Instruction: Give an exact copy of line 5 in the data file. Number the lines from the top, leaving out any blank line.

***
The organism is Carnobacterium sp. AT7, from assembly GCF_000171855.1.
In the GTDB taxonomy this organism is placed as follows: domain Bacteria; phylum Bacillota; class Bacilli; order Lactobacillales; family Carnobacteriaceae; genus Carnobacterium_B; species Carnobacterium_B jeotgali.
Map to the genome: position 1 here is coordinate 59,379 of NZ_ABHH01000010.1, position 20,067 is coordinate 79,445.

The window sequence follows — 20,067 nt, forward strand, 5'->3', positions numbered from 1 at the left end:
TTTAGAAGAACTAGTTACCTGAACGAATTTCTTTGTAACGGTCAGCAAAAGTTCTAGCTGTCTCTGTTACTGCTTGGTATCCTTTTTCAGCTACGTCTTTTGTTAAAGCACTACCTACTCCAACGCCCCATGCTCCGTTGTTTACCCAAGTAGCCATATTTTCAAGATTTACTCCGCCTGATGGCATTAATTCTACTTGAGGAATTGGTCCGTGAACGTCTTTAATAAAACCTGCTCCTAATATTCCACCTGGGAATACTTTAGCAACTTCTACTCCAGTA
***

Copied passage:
TTTAGAAGAACTAGTTACCTGAACGAATTTCTTTGTAACGGTCAGCAAAAGTTCTAGCTGTCTCTGTTACTGCTTGGTATCCTTTTTCAGCTACGTCTTTTGTTAAAGCACTACCTACTCCAACGCCCCATGCTCCGTTGTTTACCCAAGTAGCCATATTTTCAAGATTTACTCCGCCTGATGGCATTAATTCTACTTGAGGAATTGGTCCGTGAACGTCTTTAATAAAACCTGCTCCTAATATTCCACCTGGGAATACTTTAGCAACTTCTACTCCAGTA